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Yujiro Ishihara (石原 裕次郎 Ishihara Yūjirō, December 28, 1934 – July 17, 1987) was a Japanese actor and singer born in Kobe. His elder brother is Shintaro Ishihara, an author, politician, and the Governor of Tokyo between 1999 and 2012. Yujiro's film debut was the 1956 film Season of the Sun, based on a novel written by his brother. He was beloved by many fans as a representative youth star in the films of postwar Japan and subsequently as a macho movie hero. He was extravagantly mourned following his early death from liver cancer.
Yujiro Ishihara on the poster for Shori-sha (1957)
|Born||December 28, 1934|
|Died||July 17, 1987 (aged 52)|
Shinjuku, Tokyo, Japan
|Occupation||actor and singer|
|Height||1.83 m (6 ft 0 in)|
|Spouse(s)||Mie Kitahara (1960-1987) (his death)|
Life and careerEdit
Yūjirō grew up in Kobe, Hyōgo Prefecture, in Otaru, Hokkaidō, and in Zushi, Kanagawa. His father, an employee of Mitsui O.S.K. Lines, was from Ehime Prefecture, and his mother was from Miyajima, Hiroshima. Yūjirō attended Otaru Fuji Kindergarten (小樽藤幼稚園) and then Otaru City Inaho Elementary School (小樽市立稲穂小学校). During his elementary school years he participated in competitive swimming and skied on Mt. Tengu (天狗山 tenguyama). He then attended Zushi City Zushi junior High School (逗子市立逗子中学校 zushi shiritsu zushi chuugakkō), where he began playing basketball. He aimed to enter Keio Senior High School, but did not pass the entrance examination. He enrolled at Keio Shiki Boys' Senior High School (慶應義塾志木高等学校), but in 1951 was admitted to Keio Senior High School. Afterward he entered the political science department of the school of law at Keio University, associated with the high school, but reportedly spent all his time playing around.
Wanting to become an actor, he auditioned at Toho, Daiei Film and Nikkatsu, but did not pass any of his auditions. However, in 1956, with help from producer Takiko Mizunoe and his brother Shintaro, he received a bit-part in the film adaptation of Shintaro's Akutagawa Prize-winning Season of the Sun, making his film debut. Afterwards he withdrew from Keio University to work for Nikkatsu, playing the lead in the film adaptation of Shintaro's novel Crazed Fruit.
At the 1958 Blue Ribbon Awards Ishihara won the prize for best new actor for the 1957 films Washi to taka and Man Who Causes a Storm. He would go on to become one of the representative stars of the Showa Era with his twin acting and singing career, but his life was one made harder by illness and injury.
In 1960 he married actress Mie Kitahara, his co-star in a number of films beginning in 1956 with Crazed Fruit.
Yūjirō, together with Akira Kobayashi, was the main male star at Nikkatsu on Nikkatsu's move into the Roman Porno soft porn market. Yūjirō founded the Ishihara Productions company to pursue television drama projects as actor, director and producer.
Yūjirō survived a 1978 oral cancer of the tongue, and a 1981 aortic aneurysm, supported by friends, family and his legion of fans. However he was later diagonised with liver cancer and died at Keio University Hospital in 1987 on July 17 at 4:26. He was 52 years old.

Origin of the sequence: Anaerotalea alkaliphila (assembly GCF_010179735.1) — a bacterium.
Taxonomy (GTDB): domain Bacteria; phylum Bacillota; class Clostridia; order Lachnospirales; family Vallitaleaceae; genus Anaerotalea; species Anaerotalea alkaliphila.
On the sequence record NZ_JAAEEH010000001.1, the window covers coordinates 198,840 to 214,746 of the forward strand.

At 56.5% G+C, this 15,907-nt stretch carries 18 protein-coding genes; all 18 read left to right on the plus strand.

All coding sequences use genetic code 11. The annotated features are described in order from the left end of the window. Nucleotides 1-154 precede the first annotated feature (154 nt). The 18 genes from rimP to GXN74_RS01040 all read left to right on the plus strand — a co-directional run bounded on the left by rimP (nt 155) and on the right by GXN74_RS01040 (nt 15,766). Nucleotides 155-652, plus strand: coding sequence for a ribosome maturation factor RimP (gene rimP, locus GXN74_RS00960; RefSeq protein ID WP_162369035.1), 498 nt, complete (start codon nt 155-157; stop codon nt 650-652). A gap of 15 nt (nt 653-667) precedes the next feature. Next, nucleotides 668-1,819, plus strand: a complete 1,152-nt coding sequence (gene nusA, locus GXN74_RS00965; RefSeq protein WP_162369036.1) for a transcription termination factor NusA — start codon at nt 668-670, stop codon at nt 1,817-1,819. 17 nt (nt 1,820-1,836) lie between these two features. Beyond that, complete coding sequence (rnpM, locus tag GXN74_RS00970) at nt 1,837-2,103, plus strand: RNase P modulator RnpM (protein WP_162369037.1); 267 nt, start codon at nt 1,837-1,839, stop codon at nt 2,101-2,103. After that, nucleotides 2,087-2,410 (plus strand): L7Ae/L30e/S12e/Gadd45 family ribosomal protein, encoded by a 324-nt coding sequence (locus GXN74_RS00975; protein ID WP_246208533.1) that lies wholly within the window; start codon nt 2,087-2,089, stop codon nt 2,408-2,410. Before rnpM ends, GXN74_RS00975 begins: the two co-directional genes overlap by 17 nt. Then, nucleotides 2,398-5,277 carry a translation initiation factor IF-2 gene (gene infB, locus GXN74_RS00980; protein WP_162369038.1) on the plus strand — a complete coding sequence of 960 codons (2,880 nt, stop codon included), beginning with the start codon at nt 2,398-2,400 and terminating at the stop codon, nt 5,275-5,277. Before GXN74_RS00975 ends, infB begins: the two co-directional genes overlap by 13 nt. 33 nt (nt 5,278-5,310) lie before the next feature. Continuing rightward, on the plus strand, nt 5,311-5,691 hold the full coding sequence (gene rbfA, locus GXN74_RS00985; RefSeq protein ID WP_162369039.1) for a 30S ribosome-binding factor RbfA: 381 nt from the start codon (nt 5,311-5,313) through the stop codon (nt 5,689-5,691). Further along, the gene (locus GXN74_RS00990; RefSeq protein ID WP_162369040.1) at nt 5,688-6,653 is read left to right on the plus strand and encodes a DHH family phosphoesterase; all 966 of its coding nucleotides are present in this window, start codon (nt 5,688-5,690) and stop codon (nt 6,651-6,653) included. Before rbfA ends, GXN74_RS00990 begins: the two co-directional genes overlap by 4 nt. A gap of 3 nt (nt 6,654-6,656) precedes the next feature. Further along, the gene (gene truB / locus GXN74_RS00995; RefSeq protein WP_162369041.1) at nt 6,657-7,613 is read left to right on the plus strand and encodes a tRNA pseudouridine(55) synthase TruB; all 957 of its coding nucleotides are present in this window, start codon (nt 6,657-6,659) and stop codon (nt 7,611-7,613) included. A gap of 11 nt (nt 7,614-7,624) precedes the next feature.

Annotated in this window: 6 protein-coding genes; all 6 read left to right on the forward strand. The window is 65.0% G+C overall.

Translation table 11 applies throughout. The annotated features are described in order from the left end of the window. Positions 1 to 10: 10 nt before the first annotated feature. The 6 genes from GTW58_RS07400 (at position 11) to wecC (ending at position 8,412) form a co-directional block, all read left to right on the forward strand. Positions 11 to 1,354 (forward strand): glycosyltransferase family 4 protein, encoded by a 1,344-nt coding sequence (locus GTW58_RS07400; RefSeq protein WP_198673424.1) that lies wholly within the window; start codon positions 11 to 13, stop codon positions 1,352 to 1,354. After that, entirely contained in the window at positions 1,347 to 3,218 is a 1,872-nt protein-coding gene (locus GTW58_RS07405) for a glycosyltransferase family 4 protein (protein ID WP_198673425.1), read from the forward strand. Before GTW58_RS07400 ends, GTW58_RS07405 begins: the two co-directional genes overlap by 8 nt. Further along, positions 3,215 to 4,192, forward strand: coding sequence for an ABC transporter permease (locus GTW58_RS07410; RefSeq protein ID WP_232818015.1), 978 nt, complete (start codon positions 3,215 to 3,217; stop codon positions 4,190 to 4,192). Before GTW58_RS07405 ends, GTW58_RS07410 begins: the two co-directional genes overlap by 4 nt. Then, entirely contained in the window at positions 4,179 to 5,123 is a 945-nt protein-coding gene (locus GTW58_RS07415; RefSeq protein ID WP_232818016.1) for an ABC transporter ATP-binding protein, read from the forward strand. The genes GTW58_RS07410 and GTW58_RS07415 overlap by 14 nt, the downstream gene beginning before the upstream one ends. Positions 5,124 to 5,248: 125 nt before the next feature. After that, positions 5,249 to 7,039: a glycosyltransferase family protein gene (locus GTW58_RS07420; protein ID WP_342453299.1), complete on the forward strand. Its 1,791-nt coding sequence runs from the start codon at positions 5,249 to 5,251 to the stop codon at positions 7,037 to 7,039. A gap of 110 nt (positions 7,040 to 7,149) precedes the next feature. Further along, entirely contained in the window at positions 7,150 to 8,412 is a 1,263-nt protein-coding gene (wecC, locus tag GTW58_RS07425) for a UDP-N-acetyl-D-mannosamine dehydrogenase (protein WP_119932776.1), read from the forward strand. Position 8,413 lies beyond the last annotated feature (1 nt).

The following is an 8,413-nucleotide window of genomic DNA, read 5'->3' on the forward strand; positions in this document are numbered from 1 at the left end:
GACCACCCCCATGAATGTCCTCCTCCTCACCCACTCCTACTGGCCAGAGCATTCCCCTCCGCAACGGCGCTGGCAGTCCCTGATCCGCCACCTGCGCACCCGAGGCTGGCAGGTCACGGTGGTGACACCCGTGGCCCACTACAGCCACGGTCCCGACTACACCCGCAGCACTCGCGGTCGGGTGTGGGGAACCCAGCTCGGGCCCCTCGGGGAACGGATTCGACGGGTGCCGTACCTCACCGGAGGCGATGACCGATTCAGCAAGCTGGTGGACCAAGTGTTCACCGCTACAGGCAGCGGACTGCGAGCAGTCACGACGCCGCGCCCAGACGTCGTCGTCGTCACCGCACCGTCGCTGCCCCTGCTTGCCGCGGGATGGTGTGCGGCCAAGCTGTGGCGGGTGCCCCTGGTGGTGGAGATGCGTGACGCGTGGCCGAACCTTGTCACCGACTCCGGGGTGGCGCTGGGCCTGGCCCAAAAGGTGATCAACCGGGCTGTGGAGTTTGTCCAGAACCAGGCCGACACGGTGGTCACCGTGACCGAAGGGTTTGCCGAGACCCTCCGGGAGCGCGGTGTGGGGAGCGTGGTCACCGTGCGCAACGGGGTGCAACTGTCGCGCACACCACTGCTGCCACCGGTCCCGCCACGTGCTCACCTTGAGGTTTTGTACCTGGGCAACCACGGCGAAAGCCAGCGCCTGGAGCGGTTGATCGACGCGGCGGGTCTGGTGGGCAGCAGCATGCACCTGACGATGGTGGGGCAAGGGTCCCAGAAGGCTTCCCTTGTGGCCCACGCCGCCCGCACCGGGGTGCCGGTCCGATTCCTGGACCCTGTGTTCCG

Throughout his life Yūjirō used alcohol and tobacco, and ate meals that were lacking in vegetables; this unhealthy lifestyle is generally acknowledged as contributing to his early death.
Legacy and memorialsEdit
Yujiro Ishihara was called a Japanese Elvis Presley and his movies and music are still followed by lovers of the Shōwa period. On the anniversary of his death, 17 July, his mourning ceremony is often rebroadcast on television.
He was remembered in 1996 by his brother, Shintaro, in the Mainichibungakusho Special Prize winning biography Otōto (弟), (Younger brother), this was the basis of a 2004 TV Asahi television drama.
His image features on a 1997 Japanese postage stamp.
- Season of the Sun (太陽の季節, Taiyō no Kisetsu, 1956) (supporting role)
- Crazed Fruit (狂った果実, Kurutta kajitsu, 1956)
- The Baby Carriage (乳母車, Ubaguruma, 1956)
- Chitei no Uta (地底の歌, 1956)
- Gesshoku (1956)
- Jazz musume tanjō (ジャズ娘誕生 Jazu musume tanjō, 1957)
- Shorisha (1957)
- This Day's Life (今日のいのち Kyo no inochi, 1957)
- Sun in the Last Days of the Shogunate (幕末太陽伝 Bakumatsu taiyōden, 1957) as Takasugi Shinsaku
- Washi to taka (1957)
- I Am Waiting (俺は待ってるぜ Ore wa matteru ze, 1957)
- Man Who Causes a Storm (嵐を呼ぶ男 Arashi o yobu otoko, aka A Storming Drummer, 1957)
- Yoru no kiba, literally "Fang of the Night" (1958)
- Rusty Knife (錆びたナイフ Sabita naifu, 1958)
- A Slope in the Sun (陽のあたる坂道 Hi no ataru sakamichi, 1958)
- Ashita wa Ashita no Kaze ga Fuku (1958)
- Subarashiki dansei (1958)
- Fūsoku 40 metres (風速４０米 Fūsoku yonjū mētoru, 1958)
- Red Quay (赤い波止場 Akai Hatoba, 1958)
- Arashi no naka o tsuppashire (1958)
- Kurenai no tsubasa (1958)
- Sekai o kakeru koi (1959)
- I hate but love, 1962
- Alone on the Pacific aka Alone Across the Pacific (太平洋ひとりぼっち Taiheiyo hitori-botchi, 1963)
- Red Handkerchief (1964)
- Those Magnificent Men in their Flying Machines (1965)
- Kurobe's Sun (黒部の太陽; Kurobe no Taiyō, 1968)
- Samurai Banners (風林火山; Fūrin Kazan, 1969)
- Fuji sanchō (1970)
- A Man′s World (1971)
- Kage Gari (1972)
- Kage Gari Hoero taiho (1972)
- Arcadia of My Youth (わが青春のアルカディア Waga Seishun no Arcadia, 1982)
- Arashi wo Yobu Otoko (1958)
- Ginza no Koi no Monogatari (銀座の恋の物語) (1961)
- Red handkerchief (1962)
- Futari no Sekai (1965)
- Yogiri yo Konyamo Arigatou (1967)
- Brandy Glass (ブランデー グラス) (1977)
- Waga Jinsei ni Kuiwanai (1987)
- Kita no Tabibito (1987)